Relax helmet

Relax: a helmet to measure the state of relaxation

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If relaxation is above all an art of living with oneself, it no longer needs to prove its benefits for our health and our lives. But it nevertheless makes the brains of CEA researchers bubble. They have just developed a headset to measure our state of relaxation. For what purposes? To better manage our states of stress? Well, not really...
 
Relax is presented by the CEA as the helmet that offers the best compromise between ease of use and accuracy of brain activity measurement. It is very simple to install which makes it usable by everyone. Based on a very innovative technology, Relax works without contact gel, and with precision in almost all individuals (depending on hair mass and scalp thickness). It measures brain waves but does not interact back on the organ. It can be used at home or in the office, and does not require a medical environment.
 
Thanks to the information provided by the headset and its application on a smartphone or tablet, the Relax user can check his state of relaxation. What's the purpose? In the future, the technology could be adapted to control computer applications such as virtual reality, video games, or assistance systems for people with disabilities.
 
This is the first system to measure brain activity by electroencephalography (EEG). (1) operating with dry electrodes (no contact gel). It is intended to be a new standard for developing and distributing medical (it is compatible with medical certifications) and comfort or leisure applications.
 
Although there is no scientific data on the specific subject of "EEG and relaxation", it is known that relaxation, like mindfulness meditation, can alter the EEG pattern of certain areas of the brain. How does it work?
Recording an EEG is completely painless and non-invasive. Its different patterns correspond to the differences in electrical potentials detected between the different electrodes.
Where does that difference come from? Mainly from the greater or lesser activity, depending on the region, of the neurons in the different layers of the cerebral cortex. But the contribution of each individual neuron is extremely small. In addition, the signal has to pass through several layers of tissue such as the meninges, skull bones and skin to reach the electrodes, which further reduces the signal. The signal perceived by the EEG can therefore only correspond to the simultaneous activity of several thousand neurons.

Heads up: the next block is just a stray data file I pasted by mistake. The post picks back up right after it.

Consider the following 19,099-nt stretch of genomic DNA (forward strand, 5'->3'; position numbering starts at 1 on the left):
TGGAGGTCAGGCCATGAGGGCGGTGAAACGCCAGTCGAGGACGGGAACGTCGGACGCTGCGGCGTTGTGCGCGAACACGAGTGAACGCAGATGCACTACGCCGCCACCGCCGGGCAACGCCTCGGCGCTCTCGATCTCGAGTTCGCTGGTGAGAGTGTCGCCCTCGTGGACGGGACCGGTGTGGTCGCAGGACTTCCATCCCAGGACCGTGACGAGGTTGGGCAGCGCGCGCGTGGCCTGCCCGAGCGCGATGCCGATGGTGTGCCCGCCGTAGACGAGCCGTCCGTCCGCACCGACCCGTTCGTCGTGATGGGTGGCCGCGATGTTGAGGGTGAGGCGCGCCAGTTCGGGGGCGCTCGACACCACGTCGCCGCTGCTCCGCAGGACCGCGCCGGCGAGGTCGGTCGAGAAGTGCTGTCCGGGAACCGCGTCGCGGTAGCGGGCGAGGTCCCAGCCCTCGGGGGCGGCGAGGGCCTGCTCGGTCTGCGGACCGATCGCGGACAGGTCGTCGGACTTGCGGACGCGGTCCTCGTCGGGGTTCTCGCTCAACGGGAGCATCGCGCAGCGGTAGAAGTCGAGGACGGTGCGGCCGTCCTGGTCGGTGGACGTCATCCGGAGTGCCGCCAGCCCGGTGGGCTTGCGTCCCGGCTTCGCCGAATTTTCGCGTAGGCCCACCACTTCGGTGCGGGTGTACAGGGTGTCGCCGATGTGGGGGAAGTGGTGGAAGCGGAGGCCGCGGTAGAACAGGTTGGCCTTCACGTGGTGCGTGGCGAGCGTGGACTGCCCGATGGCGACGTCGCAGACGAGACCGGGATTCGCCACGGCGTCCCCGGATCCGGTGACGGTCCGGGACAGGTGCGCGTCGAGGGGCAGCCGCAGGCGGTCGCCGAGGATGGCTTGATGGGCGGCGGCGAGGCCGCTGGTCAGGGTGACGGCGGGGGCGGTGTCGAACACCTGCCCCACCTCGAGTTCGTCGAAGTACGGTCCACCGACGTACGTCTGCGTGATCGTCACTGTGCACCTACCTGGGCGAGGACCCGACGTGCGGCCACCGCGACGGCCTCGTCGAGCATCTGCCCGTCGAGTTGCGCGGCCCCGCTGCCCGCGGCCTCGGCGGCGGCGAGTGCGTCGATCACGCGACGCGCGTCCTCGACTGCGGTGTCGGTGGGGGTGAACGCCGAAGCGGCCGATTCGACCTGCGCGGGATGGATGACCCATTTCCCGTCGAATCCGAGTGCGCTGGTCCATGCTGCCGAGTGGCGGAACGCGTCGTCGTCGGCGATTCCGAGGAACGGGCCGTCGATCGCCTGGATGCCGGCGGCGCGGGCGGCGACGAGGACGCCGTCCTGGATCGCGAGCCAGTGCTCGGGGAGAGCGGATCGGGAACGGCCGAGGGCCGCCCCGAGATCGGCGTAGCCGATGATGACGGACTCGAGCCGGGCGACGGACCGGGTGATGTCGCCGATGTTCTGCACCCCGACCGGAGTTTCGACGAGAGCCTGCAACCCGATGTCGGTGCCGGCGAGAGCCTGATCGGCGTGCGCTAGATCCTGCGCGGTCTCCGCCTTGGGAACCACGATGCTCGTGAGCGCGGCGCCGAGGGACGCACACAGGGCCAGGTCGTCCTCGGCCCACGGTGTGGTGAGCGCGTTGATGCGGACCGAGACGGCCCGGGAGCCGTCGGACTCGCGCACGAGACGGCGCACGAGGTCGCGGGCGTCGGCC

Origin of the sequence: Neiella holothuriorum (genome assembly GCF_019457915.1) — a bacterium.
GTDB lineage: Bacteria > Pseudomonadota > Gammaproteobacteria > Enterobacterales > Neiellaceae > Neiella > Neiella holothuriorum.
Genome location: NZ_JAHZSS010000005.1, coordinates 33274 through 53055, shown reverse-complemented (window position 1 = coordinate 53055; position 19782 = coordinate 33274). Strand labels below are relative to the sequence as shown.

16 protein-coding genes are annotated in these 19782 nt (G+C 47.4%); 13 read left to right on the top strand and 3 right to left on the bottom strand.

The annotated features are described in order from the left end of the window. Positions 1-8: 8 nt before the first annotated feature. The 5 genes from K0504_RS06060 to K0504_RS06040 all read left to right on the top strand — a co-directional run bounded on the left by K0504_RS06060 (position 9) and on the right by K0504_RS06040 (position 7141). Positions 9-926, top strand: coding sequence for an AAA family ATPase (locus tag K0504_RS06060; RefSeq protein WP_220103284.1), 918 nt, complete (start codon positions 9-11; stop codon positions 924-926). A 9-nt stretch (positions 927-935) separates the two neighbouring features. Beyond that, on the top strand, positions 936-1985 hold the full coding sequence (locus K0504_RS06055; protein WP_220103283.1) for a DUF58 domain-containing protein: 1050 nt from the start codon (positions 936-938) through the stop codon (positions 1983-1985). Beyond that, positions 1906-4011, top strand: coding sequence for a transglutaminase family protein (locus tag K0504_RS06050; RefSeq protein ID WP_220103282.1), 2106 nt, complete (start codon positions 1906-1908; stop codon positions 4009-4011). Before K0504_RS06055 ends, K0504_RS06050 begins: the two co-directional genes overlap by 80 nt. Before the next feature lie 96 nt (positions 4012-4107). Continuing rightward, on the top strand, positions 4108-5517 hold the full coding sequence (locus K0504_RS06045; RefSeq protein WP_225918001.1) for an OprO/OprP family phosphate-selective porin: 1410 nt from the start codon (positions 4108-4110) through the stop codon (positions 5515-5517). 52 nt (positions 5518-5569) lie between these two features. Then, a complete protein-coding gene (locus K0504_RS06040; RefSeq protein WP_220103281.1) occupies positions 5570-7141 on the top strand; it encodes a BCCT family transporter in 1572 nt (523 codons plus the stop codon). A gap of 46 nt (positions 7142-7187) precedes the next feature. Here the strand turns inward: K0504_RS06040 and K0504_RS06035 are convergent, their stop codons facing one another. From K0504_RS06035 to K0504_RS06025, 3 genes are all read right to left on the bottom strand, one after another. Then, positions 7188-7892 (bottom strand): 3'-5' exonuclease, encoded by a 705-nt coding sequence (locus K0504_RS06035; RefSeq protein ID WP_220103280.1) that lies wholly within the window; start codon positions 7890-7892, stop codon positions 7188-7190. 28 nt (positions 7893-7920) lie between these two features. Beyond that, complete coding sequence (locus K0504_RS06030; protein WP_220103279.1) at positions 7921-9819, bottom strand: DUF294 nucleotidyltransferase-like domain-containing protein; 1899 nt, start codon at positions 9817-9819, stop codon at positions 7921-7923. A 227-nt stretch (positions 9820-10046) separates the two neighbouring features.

The EEG will never tell us what a person is thinking about (fortunately!), but it can tell us if a person is thinking, if they are just awake, or if they are asleep. More precisely, the amplitude of this signal (which translates into more or less deflection on the EEG trace) will be proportional to the degree of synchronization of nerve activity in the neurons of a given region of the cortex.
Indeed, when a group of neurons is excited simultaneously, their weak signals add up and become perceptible to the electrodes on the surface of the skull. Conversely, when the stimulations received by the dendrites of a group of neurons are not synchronized, the EEG pattern corresponding to the summation of these signals is weak and irregular.
We can say, roughly speaking, that when the cortex is engaged in the analysis of information coming from a sensory stimulation or an internal process, the activity of its neurons is relatively high but also poorly synchronized. Each small group of neurons being activated by different aspects of the cognitive task to be solved, the synchronization is therefore low and consequently the amplitude of the EEG is also low. Beta waves will then be dominant.
On the contrary, during deep sleep, the cortical neurons are no longer involved in information processing and many of them are additionally stimulated by the same slow and rhythmic influx from the thalamus. The strong synchronization then brings the EEG to the high amplitudes characteristic of delta waves.
 
We can thus understand how this helmet will allow a complete introspection of our brains to better adapt games, virtual reality and other addictions according to its state ...
 
After the Relax, all we have to do is buy the Melomind headphones, which relax us with a pair of headphones that play soothing ambient sounds and stimulate the brain.
 
How would you like to live zen, life under a helmet?!
 
 
(1) The electroencephalogram (EEG) was first developed in 1929 by the German psychiatrist Hans Berger (1842-1926).
 

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